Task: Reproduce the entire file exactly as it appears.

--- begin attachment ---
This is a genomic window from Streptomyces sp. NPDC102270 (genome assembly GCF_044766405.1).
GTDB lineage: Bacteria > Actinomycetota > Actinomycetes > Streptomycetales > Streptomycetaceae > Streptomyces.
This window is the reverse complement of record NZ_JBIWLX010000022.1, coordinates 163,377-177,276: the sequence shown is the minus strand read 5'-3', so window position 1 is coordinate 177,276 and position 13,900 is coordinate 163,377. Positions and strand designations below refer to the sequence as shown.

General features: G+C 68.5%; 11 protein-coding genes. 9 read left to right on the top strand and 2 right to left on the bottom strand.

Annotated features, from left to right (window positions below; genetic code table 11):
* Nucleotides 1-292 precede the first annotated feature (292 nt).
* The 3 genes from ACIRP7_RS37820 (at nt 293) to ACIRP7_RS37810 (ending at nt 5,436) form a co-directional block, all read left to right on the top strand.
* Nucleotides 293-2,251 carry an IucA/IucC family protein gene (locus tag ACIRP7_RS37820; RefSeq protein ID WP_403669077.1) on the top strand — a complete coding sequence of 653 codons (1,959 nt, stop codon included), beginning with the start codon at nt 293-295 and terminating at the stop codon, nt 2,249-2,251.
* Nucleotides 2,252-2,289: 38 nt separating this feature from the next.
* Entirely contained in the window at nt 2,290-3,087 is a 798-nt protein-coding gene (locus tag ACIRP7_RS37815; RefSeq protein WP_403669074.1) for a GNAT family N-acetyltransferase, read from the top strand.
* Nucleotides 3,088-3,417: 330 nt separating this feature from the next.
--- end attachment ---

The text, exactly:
This is a genomic window from Streptomyces sp. NPDC102270 (genome assembly GCF_044766405.1).
GTDB lineage: Bacteria > Actinomycetota > Actinomycetes > Streptomycetales > Streptomycetaceae > Streptomyces.
This window is the reverse complement of record NZ_JBIWLX010000022.1, coordinates 163,377-177,276: the sequence shown is the minus strand read 5'-3', so window position 1 is coordinate 177,276 and position 13,900 is coordinate 163,377. Positions and strand designations below refer to the sequence as shown.

General features: G+C 68.5%; 11 protein-coding genes. 9 read left to right on the top strand and 2 right to left on the bottom strand.

Annotated features, from left to right (window positions below; genetic code table 11):
* Nucleotides 1-292 precede the first annotated feature (292 nt).
* The 3 genes from ACIRP7_RS37820 (at nt 293) to ACIRP7_RS37810 (ending at nt 5,436) form a co-directional block, all read left to right on the top strand.
* Nucleotides 293-2,251 carry an IucA/IucC family protein gene (locus tag ACIRP7_RS37820; RefSeq protein ID WP_403669077.1) on the top strand — a complete coding sequence of 653 codons (1,959 nt, stop codon included), beginning with the start codon at nt 293-295 and terminating at the stop codon, nt 2,249-2,251.
* Nucleotides 2,252-2,289: 38 nt separating this feature from the next.
* Entirely contained in the window at nt 2,290-3,087 is a 798-nt protein-coding gene (locus tag ACIRP7_RS37815; RefSeq protein WP_403669074.1) for a GNAT family N-acetyltransferase, read from the top strand.
* Nucleotides 3,088-3,417: 330 nt separating this feature from the next.